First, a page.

ROME — When Pope Francis met his opposite number from Egypt’s Coptic Church on Thursday, Pope Tawadros II, he made a historic announcement: With Tawadros’ consent, 21 Coptic martyrs have been inserted into the Roman Martyrology, meaning the official compendium of saints recognized by the Catholic Church.
The gesture is not quite unprecedented. In 2001, under St. Pope John Paul II, certain Orthodox saints who lived after the historical separation between the Eastern and Western churches were incorporated into the martyrology.
It remains exceedingly rare, however, for the Catholic Church to extend official recognition to non-Catholic saints, and this is the first time the figures involved are all contemporary.
These Coptic martyrs were victims of the Islamic State. They were Egyptian construction workers who had been kidnapped in December 2014 and January 2015 by ISIS militants in Libya, and a video published by ISIS on Feb. 15, 2015, showed all 21 being beheaded.
The men can be heard crying out “O Lord Jesus!” and a caption to the video declared “they invoke their idol and they die in their paganism,” leading the Coptic Church to conclude they died for their Faith and to proclaim them martyrs.
Thursday’s action by Pope Francis to include these Coptic Orthodox martyrs in Catholicism’s official register represents the culmination of a trajectory that began under John Paul, which is to embrace the concept of an “ecumenism of blood” in the new martyrs of the 20th and 21st centuries, who are shared in common by all Christian confessions.
To begin with, a fact: Statistically speaking, the 20th and 21st centuries have produced a greater number of Christian martyrs than any previous era of Church history, and by some order of magnitude. According to one well-known estimate, some 70 million Christians have been martyred over the course of history, with half that total coming in the 20th century under fascist and communist regimes.
John Paul was especially sensitive to that reality, having grown up under the Nazis and came of age as a priest and bishop under the Soviets. He also knew full well that Catholics had no monopoly on martyrdom, and saw this common inheritance as a key force underlying the press for Christian unity.
As early as 1994, in his apostolic letter “Tertio Millennio Adveniente” (“As the Third Millennium Approaches”) looking forward to the Great Jubilee in 2000, John Paul reflected on the common legacy of martyrdom.
“At the end of the second millennium, the Church has once again become a Church of martyrs,” he wrote. “The witness to Christ borne even to the shedding of blood has become a common inheritance of Catholics, Orthodox, Anglicans and Protestants.”
In the letter, John Paul called for the witness of these contemporary martyrs not to be forgotten, and emphasized that the task of preserving their memory “cannot fail to have an ecumenical character and expression.”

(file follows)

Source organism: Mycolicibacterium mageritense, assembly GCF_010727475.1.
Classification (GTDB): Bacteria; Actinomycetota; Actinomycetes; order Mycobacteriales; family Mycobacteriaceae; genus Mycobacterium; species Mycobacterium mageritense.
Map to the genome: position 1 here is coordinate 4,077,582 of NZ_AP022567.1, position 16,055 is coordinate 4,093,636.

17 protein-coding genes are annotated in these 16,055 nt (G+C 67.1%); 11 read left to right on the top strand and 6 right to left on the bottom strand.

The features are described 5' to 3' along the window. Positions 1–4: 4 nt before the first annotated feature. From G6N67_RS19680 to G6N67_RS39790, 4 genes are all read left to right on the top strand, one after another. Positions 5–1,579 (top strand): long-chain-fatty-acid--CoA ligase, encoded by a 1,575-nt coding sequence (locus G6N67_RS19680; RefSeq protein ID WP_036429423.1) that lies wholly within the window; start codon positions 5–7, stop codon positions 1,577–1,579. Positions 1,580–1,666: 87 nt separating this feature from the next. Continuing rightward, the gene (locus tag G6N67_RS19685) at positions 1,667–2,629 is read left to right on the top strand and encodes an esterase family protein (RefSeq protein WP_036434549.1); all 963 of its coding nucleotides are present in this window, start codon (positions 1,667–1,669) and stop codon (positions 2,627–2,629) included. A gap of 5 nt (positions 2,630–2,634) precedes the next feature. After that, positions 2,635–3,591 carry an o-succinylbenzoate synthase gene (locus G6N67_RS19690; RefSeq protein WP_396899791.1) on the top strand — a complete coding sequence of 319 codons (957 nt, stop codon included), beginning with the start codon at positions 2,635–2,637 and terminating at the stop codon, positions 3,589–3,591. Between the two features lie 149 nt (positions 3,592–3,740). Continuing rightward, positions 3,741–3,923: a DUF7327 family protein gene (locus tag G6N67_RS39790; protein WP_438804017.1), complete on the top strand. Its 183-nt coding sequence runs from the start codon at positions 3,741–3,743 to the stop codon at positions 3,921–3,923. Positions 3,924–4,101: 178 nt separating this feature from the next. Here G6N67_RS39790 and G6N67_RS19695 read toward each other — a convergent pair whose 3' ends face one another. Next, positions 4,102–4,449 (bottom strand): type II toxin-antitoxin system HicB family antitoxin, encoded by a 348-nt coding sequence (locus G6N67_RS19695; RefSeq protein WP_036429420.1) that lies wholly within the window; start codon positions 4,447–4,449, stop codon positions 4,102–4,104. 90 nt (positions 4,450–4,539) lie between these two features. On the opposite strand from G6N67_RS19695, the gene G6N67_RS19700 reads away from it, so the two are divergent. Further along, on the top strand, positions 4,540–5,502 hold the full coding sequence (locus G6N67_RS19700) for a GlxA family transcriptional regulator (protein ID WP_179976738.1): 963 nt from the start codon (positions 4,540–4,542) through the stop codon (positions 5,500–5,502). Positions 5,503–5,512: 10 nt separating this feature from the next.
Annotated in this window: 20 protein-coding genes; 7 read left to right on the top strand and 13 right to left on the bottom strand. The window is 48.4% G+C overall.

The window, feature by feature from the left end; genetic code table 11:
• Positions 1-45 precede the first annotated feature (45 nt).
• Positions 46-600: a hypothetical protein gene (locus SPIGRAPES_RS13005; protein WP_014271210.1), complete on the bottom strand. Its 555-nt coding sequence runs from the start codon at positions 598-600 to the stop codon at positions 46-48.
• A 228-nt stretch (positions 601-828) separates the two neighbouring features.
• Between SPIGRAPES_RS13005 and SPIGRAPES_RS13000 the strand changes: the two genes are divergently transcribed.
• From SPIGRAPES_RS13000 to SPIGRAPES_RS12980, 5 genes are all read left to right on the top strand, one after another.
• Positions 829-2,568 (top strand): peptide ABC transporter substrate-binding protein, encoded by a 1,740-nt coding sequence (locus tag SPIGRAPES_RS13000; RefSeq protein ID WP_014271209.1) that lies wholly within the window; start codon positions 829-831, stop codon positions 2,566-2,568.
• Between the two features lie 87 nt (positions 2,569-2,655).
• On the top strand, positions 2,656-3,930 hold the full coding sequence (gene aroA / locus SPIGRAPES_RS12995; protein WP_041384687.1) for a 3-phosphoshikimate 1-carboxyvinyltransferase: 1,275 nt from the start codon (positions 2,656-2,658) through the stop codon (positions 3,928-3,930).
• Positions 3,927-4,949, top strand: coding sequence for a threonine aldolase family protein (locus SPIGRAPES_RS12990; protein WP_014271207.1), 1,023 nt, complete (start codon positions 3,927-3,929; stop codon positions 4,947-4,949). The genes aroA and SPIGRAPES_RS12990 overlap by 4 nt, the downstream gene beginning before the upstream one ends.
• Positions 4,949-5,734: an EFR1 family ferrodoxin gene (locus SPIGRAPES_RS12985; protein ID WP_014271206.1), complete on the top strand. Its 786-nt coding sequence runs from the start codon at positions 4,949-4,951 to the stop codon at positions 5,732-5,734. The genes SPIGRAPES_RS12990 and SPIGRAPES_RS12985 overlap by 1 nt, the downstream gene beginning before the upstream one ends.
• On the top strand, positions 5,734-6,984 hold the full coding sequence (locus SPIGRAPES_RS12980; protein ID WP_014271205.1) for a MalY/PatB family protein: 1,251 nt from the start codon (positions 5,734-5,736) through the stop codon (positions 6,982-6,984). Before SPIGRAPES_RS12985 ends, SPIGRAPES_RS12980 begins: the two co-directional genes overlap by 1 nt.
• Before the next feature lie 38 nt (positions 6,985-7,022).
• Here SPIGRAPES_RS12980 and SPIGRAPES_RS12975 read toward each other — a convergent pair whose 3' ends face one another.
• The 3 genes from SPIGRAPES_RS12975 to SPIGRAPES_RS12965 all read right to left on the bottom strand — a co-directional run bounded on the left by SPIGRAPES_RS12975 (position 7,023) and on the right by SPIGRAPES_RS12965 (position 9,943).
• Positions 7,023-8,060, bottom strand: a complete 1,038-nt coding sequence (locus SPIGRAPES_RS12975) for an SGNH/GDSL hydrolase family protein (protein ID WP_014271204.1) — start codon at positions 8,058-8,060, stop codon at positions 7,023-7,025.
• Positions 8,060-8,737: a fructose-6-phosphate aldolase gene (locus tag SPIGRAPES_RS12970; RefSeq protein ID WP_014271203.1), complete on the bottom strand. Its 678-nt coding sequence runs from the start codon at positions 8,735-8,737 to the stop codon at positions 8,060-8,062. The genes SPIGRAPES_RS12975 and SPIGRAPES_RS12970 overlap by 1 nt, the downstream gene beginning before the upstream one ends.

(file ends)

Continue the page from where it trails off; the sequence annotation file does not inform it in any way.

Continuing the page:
One year later, in 1995, John Paul published “Ut Unum Sint” (“That They May be One”), his Magna Carta for the ecumenical movement. In it, his call for a shared commemoration of the martyrs became even more explicit.
“In a theocentric vision, we Christians already have a common martyrology,” the pope wrote.
“This also includes the martyrs of our own century, more numerous than one might think, and it shows how, at a profound level, God preserves communion among the baptized in the supreme demand of faith, manifested in the sacrifice of life itself,” John Paul said.
By 1998, the concept of a common martyrology for the jubilee year was gathering momentum. The Central Committee of the Great Jubilee wrote to national-level preparatory commissions and made the proposal explicit.
“It could be useful to compile a ‘common calendar’ or an ‘ecumenical martyrology,’ a compendium of Christians — Catholic, Orthodox, Anglican, Protestant — who have rendered testimony to Christ our Savior, sometimes even by shedding their blood,” the commission suggested.
The idea of a common martyrology ran into theological opposition, however, on the grounds that it presumably would include Protestant and Orthodox saints who held positions contrary to Catholic teaching, thereby inviting the faithful to emulate models of holiness who were also, at least formally speaking, heretics.
As a result, the idea didn’t come to full flower for the jubilee. Yet undeterred, John Paul staged an ecumenical service dedicated to the new martyrs on May 7, 2000, at the Roman Colosseum. Seventeen examples of ecumenical martyrs, including Martin Luther King Jr. in the United States, were mentioned during the service, which was conducted by the pope in tandem with clergy from 18 Orthodox and Protestant traditions.
This emphasis on the common legacy of the new martyrs has been picked up by Francis, beginning with a 2013 interview shortly after his election.
“Today there is an ecumenism of blood,” Francis said. “In some countries, they kill Christians for wearing a cross or having a Bible, and before they kill them they do not ask them whether they are Anglican, Lutheran, Catholic, or Orthodox.”
“To those who kill we are Christians,” he said. “We are united in blood, even though we have not yet managed to take necessary steps toward unity between us and perhaps the time has not yet come. Unity is a gift that we need to ask for.”
In a 2018 address to the World Council of Churches, he repeated the point.
“May we never forget that our ecumenical journey is preceded and accompanied by an ecumenism already realized, the ecumenism of blood, which urges us to go forward,” he said.
What all this suggests is that while the concept of a common martyrology may be a way off, popes are increasingly inclined to provide a workaround by making the Catholic compendium of saints itself ecumenical.
Francis’ historic gesture Thursday thus seems like anything but a one-off gesture, and more like the beginning of what could become a habit.